It allows one to assess whether success/failure is likely to continue or if their is a likely correction coming. Someone can have a "bad or good" year due to their BABIP and in contrast to their talent level.


    These are good points and they really help me to understand exactly what BABIP signifies and what kind of role it plays. But I think the word "luck" is confusing me. I think we are using it as interchangable with "good defense"? Which is not luck at all, but a well-built defensive (and, as Steel pointed out, possibly poor offensive) team. I mean obviously there are some balls no one's ever going to get to, which is why BAPIP will never be 0. In addition, I consider a good pitcher to be one who can squeak out of his batter a weak, easy grounder to first rather than a shot to the gap in center field (more on that later). But a point made often here is that BAPIP is random. Is this really the case, or does this actually mean that it is random for the pitcher? Has research been done regarding the other side of the coin, ie. of Cornier was "BABIP-lucky", can we figure out why? Can we look at specific plays and find out of the luck was really good defense? Defensive statistics are so ignored because they are so hard to measure. With all the work that's been done on pitching stats in the last few years, surely there's some similar work on the defensive side?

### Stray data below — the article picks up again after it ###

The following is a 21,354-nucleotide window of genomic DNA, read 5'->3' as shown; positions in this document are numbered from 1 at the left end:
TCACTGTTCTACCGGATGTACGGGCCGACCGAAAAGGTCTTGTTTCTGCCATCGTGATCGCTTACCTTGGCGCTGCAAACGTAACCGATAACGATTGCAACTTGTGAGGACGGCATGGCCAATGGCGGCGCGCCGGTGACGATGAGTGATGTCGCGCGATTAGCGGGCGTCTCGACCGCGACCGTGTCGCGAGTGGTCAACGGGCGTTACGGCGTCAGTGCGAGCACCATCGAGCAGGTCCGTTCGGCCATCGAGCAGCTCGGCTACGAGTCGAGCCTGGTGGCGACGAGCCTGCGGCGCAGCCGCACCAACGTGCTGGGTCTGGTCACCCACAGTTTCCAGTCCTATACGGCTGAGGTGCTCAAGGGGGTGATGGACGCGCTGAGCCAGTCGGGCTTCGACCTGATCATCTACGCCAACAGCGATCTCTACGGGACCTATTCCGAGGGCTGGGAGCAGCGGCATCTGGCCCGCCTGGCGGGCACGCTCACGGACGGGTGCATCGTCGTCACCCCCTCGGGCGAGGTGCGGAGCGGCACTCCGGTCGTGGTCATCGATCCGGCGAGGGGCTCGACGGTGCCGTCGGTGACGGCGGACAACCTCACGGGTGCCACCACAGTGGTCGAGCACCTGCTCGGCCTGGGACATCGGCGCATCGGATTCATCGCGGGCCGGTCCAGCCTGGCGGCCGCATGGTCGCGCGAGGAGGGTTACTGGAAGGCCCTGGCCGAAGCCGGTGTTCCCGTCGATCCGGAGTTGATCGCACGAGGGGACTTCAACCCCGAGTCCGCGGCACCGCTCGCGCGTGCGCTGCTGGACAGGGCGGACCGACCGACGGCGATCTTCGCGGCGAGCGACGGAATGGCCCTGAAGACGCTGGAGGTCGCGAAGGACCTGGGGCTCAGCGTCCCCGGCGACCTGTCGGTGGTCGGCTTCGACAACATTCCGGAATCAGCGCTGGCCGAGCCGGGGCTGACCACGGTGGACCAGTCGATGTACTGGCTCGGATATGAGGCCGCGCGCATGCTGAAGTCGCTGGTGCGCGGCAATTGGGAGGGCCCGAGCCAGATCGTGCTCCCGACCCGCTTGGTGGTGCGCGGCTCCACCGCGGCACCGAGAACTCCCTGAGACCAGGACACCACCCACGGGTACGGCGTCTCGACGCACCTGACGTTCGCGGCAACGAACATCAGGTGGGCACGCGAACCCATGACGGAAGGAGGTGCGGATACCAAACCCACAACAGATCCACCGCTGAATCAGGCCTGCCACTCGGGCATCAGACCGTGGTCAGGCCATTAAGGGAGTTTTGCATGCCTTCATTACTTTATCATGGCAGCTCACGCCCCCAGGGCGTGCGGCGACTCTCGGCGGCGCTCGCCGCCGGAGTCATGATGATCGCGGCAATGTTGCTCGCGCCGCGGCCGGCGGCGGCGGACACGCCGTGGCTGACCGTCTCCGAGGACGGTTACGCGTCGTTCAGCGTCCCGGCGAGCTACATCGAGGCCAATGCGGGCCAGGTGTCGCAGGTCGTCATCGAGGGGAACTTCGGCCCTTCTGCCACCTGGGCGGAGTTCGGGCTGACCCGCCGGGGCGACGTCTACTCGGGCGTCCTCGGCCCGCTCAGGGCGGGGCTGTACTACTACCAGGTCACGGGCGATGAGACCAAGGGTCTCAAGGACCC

Part of this is my naive and unwavering belief that there must have been SOME logic on Krivsky's part behind such a baffling trade. I mean, he gave up Lopez, which was a hit to the offense but an unload of poor defense, and picked up Clayton, whose only contribution is supposedly defense. Maybe this is his first step toward building a truly pitching/defensive team, which, given the anemic offense of the NL right now, may not be such a bad idea. I'm not saying one can pick up a mediocre pitcher in hopes that a good defense will pick up his slack, not at all, but I'm not convinced that Cornier, for example, is mediocre, especially if he has a good defense behind him. Maybe Krivsky isn't turned on by surface statistics as we have accused him of being; maybe he is actually looking at all of this stuff with a long-term team focus revamp in mind, and he doesn't really care about the cost to get it there. This is probably a long shot. And it's probably stupid on his part if there's any truth to it. But it may be a part of his reasoning.